Elden Ring‘s immense and detailed overworld map is often hailed as one of its strongest features, and many areas live up to their reputation, but a couple of the heavily teased regions are among the game’s greatest disappointments. To Elden Ring‘s credit, the issue largely stems from the high expectations the rest of the map inspired. The varied and visually stunning environments make the Lands Between a likely candidate for the best world FromSoftware has created to date, and the many dungeons and optional bosses ensure players do not get bored while exploring. However, the most promising region also has the least to offer.
The process of gradually unlocking more of Elden Ring‘s world, the Lands Between, after clearing certain story checkpoints adds a layer of mystique to the game. From the beginning, the largely obscured map entices players to discover what comes next, and most mandatory regions are unique and interesting enough that the effort is appropriately rewarded. Furthermore, each area holds so much content that players can go hours before unlocking the next section of the map, but the Mountaintops of the Giants falls far below the standard Elden Ring sets.
Before the player completes the map, the snowy northeast area looks to be the largest section of the entire Lands Between. Once the map fragments are obtained and Elden Ring‘s Lands Between map is filled out, the Mountaintops of the Giants is shockingly small, and much of it is inaccessible. As a result, there is little to do in terms of both story and optional activities, and the few features within the space are all nearly interchangeable ruins. Since every previous area holds its own, the arctic mountain range is starkly anticlimactic by the time it is accessible.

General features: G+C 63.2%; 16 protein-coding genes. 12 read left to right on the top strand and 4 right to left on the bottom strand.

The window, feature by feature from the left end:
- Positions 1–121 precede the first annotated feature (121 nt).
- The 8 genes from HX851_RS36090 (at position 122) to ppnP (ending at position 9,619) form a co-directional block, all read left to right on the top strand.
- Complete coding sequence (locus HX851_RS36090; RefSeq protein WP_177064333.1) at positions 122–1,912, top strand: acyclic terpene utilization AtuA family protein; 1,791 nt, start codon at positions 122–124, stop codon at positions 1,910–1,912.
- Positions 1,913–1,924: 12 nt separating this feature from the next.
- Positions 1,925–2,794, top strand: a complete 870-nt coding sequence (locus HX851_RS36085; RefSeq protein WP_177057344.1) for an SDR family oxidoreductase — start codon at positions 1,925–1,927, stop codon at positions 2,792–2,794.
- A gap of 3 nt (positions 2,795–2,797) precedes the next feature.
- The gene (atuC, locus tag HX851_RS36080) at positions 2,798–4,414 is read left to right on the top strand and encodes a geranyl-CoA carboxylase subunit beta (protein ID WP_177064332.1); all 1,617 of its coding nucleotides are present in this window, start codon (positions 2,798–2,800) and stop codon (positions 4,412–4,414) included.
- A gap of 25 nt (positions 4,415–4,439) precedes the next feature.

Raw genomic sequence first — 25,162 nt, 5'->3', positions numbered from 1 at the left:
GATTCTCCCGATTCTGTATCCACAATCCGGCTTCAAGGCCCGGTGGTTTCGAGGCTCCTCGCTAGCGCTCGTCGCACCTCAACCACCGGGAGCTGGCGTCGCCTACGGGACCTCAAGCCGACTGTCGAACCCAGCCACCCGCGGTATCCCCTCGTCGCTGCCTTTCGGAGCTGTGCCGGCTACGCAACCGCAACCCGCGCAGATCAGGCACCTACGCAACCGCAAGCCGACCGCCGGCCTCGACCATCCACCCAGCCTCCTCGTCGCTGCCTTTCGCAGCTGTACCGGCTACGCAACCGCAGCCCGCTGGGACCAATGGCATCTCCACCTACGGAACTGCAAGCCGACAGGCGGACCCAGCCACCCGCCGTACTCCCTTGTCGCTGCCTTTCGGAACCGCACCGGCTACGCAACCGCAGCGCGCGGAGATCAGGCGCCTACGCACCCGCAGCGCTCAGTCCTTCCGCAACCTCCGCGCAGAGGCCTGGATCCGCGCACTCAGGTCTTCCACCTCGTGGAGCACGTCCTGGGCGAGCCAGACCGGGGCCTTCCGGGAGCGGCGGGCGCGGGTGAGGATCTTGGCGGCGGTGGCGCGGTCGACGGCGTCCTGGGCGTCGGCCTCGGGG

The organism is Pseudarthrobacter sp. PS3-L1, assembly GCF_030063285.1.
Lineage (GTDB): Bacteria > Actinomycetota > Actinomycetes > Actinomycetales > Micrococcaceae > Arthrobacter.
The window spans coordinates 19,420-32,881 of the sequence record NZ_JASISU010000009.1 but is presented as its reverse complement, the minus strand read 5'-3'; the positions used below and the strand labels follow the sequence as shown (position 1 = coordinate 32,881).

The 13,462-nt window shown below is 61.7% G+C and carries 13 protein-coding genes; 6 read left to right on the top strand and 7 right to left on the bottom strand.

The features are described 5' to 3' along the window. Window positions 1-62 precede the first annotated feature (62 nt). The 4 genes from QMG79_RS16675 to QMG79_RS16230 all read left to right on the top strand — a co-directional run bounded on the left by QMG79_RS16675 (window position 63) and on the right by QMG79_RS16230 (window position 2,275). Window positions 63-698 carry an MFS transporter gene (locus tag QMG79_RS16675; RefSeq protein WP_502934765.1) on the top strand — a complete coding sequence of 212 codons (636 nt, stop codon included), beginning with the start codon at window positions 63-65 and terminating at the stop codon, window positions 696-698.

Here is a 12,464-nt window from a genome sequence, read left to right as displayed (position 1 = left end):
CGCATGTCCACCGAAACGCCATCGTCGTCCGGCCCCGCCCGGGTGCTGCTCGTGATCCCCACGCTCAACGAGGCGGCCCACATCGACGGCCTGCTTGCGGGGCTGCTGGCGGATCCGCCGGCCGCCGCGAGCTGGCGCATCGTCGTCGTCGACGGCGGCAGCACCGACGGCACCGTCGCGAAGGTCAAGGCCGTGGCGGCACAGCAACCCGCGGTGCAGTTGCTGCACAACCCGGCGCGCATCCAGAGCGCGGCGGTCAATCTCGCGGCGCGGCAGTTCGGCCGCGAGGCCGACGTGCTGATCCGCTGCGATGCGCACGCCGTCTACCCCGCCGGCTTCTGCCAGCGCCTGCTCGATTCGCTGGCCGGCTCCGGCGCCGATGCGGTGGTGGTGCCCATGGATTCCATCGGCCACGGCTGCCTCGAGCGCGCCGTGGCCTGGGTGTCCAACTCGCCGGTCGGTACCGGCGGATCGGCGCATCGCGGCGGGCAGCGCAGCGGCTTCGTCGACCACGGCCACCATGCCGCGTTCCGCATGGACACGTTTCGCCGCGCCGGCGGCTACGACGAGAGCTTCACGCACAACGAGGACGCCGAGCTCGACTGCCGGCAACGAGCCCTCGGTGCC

Mountaintops Of The Giants Is Elden Ring’s Worst Area
On top of the barren, deceptively small nature of the Mountaintops, the area is perhaps the least appealing to look at. Every other section of the overworld, from Limgrave to Leyndell, has enough environmental variety and stunning scenery to make exploring Elden Ring‘s Lands Between enjoyable. Mountaintops of the Giants is as bland as a real arctic wasteland, and traversing it quickly feels like a chore. The one exceptional spot, the Forge of the Giants, is only used for a single boss battle.
Perhaps the most disheartening area is the Consecrated Snowfield, a secret region within the Mountaintops that is even smaller than the mandatory section. After completing the tasks necessary to reach it, players are met with the same drab landscape and identical dungeons. The most promising spot, the abandoned town Ordina, is arguably not even worth visiting. The game’s other optional major landscapes, especially Nokron and the Haligtree, are plenty of fun despite being largely linear. These Elden Ring legacy dungeons are technically just immense dungeons, but they have enough character and detail to far exceed Mountaintops of the Giants regardless of their relatively compact layout. Most of the Lands Between is mesmerizing, hence the game’s impressive longevity, which makes Elden Ring‘s Mountaintops of the Giants all the more disappointing.